One more wrinkle: terminating the connection on my Mac, whether by using the Finder's "eject" button or by dragging the device icon to the trash, did not automatically end the session as far as the recorder was concerned. I found I had to ignore the dire warnings on the display and physically unplug the cable; as expected, this did no harm to my data. PC users can relax; this is a Mac-only issue, and not a dire one at that.

Wrap It Up

After testing half a dozen field recorders in the last couple of years, I've developed a pretty thick skin when it comes to marketing promises. In truth, I don't ask for much: I want a rugged, portable device that is easy to use, has enough battery life and memory to capture a concert in the bush, and makes recordings that sound like what I point it at.

On each of these areas, the Sony D50 delivers beautifully. Although I didn't strap it to a crash-test dummy, the aluminum case feels able to take abuse. Each of the switches and buttons displays the kind of quality we've come to expect from Sony. The combination of hefty internal flash memory with a slot for removable media is the best of both worlds.

The D50's mics do a fine job of capturing both music and speech. The fact that they are movable is icing on the cake. Here are a couple of recordings I did at a local Irish jam session so you can hear the difference between the 90 and 120° positions:

You may have realized there's some clever engineering going on inside the D50 to make this work. In 90° (X-Y) mode, the right mic picks up the left signal. In 120° mode, left is left and right is right. The recorder adjusts automatically to route the signals correctly.

To my ears, the onboard mics offer quite a bit of detail with a minimum of coloration. The mic pres have a huge amount of headroom with very acceptable noise levels. Of course, if you crank them up fully, you will hear some hiss (as you will with any preamp made — but that's not the point; it's about the signal-to-noise ratio, remember?) Don't forget you can always use your own microphone, or even a preamp with a digital output.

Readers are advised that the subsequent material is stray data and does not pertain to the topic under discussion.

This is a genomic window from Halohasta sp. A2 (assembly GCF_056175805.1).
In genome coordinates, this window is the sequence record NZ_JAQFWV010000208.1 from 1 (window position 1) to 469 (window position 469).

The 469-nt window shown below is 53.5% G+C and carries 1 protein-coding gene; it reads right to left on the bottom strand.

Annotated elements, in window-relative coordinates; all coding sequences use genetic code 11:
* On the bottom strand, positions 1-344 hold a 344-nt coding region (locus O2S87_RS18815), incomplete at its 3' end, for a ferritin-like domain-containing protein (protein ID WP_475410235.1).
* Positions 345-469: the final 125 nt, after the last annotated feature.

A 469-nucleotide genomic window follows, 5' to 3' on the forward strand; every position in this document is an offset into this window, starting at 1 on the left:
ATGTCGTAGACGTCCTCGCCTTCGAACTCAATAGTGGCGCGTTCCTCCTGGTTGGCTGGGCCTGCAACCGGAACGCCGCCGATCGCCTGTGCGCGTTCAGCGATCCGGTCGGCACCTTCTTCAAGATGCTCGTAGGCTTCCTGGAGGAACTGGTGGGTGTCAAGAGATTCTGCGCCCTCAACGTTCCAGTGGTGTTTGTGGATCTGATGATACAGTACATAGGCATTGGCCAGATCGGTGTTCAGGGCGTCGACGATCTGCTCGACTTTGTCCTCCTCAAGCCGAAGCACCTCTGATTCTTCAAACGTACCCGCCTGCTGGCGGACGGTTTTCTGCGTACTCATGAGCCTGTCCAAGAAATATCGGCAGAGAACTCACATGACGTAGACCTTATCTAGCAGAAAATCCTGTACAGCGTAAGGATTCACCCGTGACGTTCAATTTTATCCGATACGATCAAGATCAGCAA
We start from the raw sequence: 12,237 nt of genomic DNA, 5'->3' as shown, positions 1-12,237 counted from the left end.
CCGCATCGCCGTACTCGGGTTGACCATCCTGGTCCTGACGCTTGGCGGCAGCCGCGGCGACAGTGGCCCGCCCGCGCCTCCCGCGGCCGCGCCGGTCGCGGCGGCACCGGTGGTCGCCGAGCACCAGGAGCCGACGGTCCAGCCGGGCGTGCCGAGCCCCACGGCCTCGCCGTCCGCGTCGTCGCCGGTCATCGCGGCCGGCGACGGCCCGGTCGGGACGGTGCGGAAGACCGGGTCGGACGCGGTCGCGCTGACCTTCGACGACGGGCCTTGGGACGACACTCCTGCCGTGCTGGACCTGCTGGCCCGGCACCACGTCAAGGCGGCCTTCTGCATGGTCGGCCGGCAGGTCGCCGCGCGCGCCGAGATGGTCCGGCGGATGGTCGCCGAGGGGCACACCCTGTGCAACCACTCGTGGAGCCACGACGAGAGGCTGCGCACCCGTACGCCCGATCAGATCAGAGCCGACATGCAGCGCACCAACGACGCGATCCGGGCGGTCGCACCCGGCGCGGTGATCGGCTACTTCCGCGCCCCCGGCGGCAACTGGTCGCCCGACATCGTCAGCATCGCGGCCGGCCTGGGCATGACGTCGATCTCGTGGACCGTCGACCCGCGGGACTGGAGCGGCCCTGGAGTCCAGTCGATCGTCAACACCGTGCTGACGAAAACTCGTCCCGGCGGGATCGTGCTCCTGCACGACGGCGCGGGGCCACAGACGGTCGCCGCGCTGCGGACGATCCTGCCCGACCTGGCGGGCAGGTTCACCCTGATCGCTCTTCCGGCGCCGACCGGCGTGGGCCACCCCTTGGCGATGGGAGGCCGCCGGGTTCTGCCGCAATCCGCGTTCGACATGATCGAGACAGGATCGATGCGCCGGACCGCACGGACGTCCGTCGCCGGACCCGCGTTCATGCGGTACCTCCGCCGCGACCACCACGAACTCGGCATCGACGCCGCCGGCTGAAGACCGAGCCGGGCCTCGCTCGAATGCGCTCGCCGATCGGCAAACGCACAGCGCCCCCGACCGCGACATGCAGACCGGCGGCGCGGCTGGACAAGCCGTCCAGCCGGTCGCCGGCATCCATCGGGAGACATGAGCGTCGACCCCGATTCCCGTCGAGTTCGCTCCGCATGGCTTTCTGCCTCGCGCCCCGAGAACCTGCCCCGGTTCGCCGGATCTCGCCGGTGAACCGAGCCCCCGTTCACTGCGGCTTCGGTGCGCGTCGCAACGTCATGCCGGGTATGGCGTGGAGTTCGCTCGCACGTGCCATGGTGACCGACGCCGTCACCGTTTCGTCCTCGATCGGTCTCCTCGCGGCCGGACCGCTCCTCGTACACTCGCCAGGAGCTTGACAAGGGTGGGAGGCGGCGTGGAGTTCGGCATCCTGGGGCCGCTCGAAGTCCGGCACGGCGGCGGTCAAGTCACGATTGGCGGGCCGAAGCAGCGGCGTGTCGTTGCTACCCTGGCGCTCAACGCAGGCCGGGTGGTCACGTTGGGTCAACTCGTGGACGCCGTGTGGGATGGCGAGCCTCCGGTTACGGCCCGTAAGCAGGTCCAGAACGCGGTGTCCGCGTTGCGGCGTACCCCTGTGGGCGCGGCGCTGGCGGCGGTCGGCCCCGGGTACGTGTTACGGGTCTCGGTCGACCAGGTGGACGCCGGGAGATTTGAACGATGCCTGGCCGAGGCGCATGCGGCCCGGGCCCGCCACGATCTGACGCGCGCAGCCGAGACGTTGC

Sony sells a high-end microphone adapter box, the XLR-1, which bolts to the back of the D50. Although it contains four AA batteries, it's not a preamp; the batteries simply provide 48v phantom power to your mics. According to Sony, the XLR-1 is purely passive. It contains large balancing transformers, offers a 50kHz frequency response, and "doesn't add any noise to the microphone signal path."

XLR-1 Preamp
The optional XLR-1 mic adapter ($499.95) runs on four AA batteries, providing phantom-powered XLR inputs. It bolts to the back of the D50.

Although I find it useful when memory is tight, I really don't miss MP3 recording. (Of course, there's always the option of recording at 22.05kHz.) This is also one of the few recorders I've heard with which recording at higher sample rates and bit depths is worth the extra memory.

Given that some other flash recorders support file sizes larger than 2GB, I asked Sony if it planned to increase that limit in a firmware update. Product Manager Kussmaul replied, "Let me explain more about this frequently misunderstood issue. The original Microsoft WAV file standard requires the 2GB file limit. The D50 adheres to this original standard to ensure recordings can be accessed on virtually any computer with any application. We could have chosen another linear PCM file format that allows for file sizes in excess of 2GB; however, not all D50 users would be able to easily access the files using their existing applications. An update to the D50 exceeding the 2GB limit could result in many users needing to change out the applications they use."